CAN HE “FLIP THE FIRST?”
Eager to press their advantage following a (much) better-than-expected showing in South Carolina’s fifth congressional district, Palmetto State Democrats have put forward a credible candidate in the state’s first congressional district.
Lowcountry attorney Joe Cunningham announced his candidacy for the coastal congressional seat this week, saying “Washington doesn’t work” and that “we can no longer rely on the same old career politicians who caused the problems to now fix them.”
That’s a shot at career politician Mark Sanford, who first captured this seat nearly a quarter of a century ago as a fresh-faced thirty-something like Cunningham.
Sanford – now approaching his sixties – has had quite the ride since then. After honoring his pledge to serve just three terms in Congress, he was elected governor of South Carolina twice and was widely touted as a contender for the GOP presidential nomination in 2012.
In 2009, though, Sanford’s national aspirations were derailed by his clumsy handling of an extramarital affair – one conducted in part with taxpayer dollars.
After a precipitous fall from grace, Sanford recaptured his old congressional seat in a special election in 2013 – although he is viewed as exceedingly vulnerable after dramatically underperforming expectations in last year’s “Republican” primary campaign against former state representative Jenny Horne.
Aside from all that there is Sanford’s disappointing ideological evolution. Once a lonely champion in Washington, D.C. for freedom and free markets, the latest iteration of Congressman Sanford is a typical Washington Republican hack (click here, here and here for our reports chronicling the descent).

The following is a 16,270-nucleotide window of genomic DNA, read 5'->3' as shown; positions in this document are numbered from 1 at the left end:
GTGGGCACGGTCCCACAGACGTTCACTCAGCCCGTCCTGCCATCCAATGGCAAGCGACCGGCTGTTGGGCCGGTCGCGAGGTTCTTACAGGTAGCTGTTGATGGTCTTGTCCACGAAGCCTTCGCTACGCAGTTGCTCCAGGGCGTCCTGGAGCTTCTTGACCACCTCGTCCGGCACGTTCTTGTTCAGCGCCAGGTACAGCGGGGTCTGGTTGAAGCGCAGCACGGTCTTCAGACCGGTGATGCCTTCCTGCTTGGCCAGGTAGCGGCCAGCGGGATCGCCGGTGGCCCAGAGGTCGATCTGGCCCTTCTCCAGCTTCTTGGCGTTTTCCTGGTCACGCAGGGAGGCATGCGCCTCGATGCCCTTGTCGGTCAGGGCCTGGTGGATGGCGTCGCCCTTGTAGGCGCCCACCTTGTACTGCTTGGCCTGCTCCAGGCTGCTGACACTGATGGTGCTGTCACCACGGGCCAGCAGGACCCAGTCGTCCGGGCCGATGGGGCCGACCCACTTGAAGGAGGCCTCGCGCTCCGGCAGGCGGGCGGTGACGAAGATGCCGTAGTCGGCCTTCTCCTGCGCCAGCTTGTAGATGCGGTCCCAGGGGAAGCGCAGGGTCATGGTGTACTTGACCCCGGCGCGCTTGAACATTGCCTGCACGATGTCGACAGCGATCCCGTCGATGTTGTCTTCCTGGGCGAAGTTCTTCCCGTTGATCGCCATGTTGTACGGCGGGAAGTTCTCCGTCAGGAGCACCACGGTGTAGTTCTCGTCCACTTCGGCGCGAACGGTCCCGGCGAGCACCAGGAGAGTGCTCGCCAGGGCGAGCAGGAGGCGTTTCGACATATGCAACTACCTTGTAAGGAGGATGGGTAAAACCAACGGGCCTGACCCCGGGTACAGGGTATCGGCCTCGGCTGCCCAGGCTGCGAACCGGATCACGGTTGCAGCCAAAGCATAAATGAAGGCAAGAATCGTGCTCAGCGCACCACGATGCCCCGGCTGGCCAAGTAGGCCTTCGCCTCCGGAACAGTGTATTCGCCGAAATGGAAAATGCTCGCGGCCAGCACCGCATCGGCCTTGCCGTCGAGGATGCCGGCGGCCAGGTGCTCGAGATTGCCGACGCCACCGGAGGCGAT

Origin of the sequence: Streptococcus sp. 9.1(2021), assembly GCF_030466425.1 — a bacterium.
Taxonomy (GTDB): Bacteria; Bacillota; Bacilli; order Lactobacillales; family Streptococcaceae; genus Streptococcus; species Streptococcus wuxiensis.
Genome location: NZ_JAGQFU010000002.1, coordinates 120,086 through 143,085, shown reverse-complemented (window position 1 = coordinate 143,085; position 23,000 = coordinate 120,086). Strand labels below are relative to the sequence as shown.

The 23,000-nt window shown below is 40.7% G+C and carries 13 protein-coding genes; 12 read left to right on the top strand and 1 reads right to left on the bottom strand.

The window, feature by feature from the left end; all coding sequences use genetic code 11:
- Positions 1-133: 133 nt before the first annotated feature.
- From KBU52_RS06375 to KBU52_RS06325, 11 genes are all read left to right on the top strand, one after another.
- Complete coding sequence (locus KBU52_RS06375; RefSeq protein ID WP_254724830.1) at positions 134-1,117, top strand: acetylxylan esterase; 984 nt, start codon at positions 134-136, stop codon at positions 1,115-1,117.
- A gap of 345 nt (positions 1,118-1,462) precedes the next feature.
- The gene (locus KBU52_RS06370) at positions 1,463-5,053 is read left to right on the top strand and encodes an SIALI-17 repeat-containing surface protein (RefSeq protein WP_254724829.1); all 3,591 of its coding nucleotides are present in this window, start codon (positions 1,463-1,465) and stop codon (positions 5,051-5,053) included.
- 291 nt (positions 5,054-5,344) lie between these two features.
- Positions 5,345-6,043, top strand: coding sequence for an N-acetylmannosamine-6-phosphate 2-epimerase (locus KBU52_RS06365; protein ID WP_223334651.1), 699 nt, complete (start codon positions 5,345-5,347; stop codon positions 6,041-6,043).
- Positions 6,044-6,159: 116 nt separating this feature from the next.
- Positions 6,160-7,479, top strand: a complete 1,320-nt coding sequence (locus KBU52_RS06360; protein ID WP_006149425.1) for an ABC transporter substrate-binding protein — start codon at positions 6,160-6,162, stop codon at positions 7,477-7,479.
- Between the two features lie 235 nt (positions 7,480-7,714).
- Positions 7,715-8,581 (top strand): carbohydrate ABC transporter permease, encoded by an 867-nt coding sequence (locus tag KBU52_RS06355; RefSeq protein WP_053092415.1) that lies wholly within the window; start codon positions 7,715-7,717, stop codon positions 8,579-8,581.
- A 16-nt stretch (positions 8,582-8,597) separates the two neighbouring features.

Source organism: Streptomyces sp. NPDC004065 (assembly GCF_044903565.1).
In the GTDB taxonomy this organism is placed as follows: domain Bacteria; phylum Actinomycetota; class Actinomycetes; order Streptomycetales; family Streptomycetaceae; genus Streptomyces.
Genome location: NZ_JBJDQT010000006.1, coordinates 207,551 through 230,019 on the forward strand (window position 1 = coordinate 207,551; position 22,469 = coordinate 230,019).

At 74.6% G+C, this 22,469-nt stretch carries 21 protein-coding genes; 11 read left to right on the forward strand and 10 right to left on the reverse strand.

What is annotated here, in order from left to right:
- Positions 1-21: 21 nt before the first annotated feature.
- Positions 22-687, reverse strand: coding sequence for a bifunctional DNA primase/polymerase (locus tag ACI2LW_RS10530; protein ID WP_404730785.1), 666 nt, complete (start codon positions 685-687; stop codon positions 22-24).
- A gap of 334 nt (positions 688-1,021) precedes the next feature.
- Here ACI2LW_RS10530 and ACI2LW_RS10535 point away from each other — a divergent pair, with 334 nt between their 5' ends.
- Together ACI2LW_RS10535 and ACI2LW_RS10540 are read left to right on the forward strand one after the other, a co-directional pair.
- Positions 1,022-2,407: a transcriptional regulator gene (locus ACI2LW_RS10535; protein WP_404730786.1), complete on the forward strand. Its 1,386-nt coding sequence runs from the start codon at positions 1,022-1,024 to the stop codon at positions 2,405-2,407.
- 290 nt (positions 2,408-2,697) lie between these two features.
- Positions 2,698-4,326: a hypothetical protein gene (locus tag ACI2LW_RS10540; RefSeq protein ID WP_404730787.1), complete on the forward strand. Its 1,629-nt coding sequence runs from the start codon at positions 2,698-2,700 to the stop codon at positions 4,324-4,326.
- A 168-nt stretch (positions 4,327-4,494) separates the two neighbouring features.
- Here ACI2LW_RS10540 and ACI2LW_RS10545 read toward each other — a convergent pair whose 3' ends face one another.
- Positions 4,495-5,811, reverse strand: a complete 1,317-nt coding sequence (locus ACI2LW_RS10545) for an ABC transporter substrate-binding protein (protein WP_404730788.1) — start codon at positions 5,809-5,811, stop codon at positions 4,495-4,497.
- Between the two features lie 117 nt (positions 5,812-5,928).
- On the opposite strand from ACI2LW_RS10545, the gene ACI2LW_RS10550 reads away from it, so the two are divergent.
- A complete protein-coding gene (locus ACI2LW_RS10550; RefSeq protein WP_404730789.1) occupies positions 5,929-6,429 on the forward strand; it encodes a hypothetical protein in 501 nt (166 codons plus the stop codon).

Nonetheless, Sanford has managed to dodge a pair of bullets as the only two announced “Republican” primary challengers have dropped out of the race against him.
His luck could soon run out, though …
Sanford’s ongoing (and increasingly irrational) attempts to score political points at the expense of U.S. president Donald Trump have drawn the ire of the White House as well as his conservative base.
Additionally there is an extremely intelligent, attractive GOP contender – state representative Katie Arrington – who is being courted to run against him next spring.
If Arrington gets into the race, Sanford could be in real trouble …
Whichever “Republican” wins this nomination next June will have a fight on their hands.
Cunningham, 35, is a dream candidate for Democrats. He’s young, articulate, attractive and likely capable of drawing the progressive populist support that eluded fifth district nominee Archie Parnell.
“I’m running for Congress for every person in the Lowcountry who feels like they’ve been left behind and for anyone who is tired of the dysfunction in Washington,” Cunningham said. “It’s time for new leadership that will bring people together and focus on getting things done for South Carolina.”
Of the Palmetto State’s six GOP-controlled congressional districts, the first is clearly the most “poachable” for Democrats – with Trump receiving just 53 percent of the vote in last year’s presidential election.
Can they “flip the first?”
Stay tuned …
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